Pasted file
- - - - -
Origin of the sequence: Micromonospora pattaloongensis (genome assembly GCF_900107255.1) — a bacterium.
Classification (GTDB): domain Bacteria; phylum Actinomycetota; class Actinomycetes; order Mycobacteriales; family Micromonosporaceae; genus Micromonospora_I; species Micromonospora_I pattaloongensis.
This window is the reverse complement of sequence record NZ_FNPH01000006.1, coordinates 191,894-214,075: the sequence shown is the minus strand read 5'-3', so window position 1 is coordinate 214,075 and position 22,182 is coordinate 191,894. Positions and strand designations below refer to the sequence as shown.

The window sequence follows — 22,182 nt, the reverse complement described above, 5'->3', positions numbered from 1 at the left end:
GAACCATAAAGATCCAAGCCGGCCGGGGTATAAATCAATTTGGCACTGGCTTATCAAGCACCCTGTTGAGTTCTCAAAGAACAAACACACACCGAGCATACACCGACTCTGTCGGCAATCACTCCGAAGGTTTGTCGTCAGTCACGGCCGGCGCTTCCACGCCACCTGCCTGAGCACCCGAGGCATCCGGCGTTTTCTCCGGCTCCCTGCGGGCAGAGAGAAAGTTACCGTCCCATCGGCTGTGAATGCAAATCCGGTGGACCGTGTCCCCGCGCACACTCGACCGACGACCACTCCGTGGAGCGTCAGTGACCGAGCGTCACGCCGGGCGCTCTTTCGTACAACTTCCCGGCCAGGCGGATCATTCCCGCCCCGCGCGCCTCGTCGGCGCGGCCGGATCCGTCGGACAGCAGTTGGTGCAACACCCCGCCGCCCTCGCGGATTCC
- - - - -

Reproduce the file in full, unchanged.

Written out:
Origin of the sequence: Micromonospora pattaloongensis (genome assembly GCF_900107255.1) — a bacterium.
Classification (GTDB): domain Bacteria; phylum Actinomycetota; class Actinomycetes; order Mycobacteriales; family Micromonosporaceae; genus Micromonospora_I; species Micromonospora_I pattaloongensis.
This window is the reverse complement of sequence record NZ_FNPH01000006.1, coordinates 191,894-214,075: the sequence shown is the minus strand read 5'-3', so window position 1 is coordinate 214,075 and position 22,182 is coordinate 191,894. Positions and strand designations below refer to the sequence as shown.

The window sequence follows — 22,182 nt, the reverse complement described above, 5'->3', positions numbered from 1 at the left end:
GAACCATAAAGATCCAAGCCGGCCGGGGTATAAATCAATTTGGCACTGGCTTATCAAGCACCCTGTTGAGTTCTCAAAGAACAAACACACACCGAGCATACACCGACTCTGTCGGCAATCACTCCGAAGGTTTGTCGTCAGTCACGGCCGGCGCTTCCACGCCACCTGCCTGAGCACCCGAGGCATCCGGCGTTTTCTCCGGCTCCCTGCGGGCAGAGAGAAAGTTACCGTCCCATCGGCTGTGAATGCAAATCCGGTGGACCGTGTCCCCGCGCACACTCGACCGACGACCACTCCGTGGAGCGTCAGTGACCGAGCGTCACGCCGGGCGCTCTTTCGTACAACTTCCCGGCCAGGCGGATCATTCCCGCCCCGCGCGCCTCGTCGGCGCGGCCGGATCCGTCGGACAGCAGTTGGTGCAACACCCCGCCGCCCTCGCGGATTCC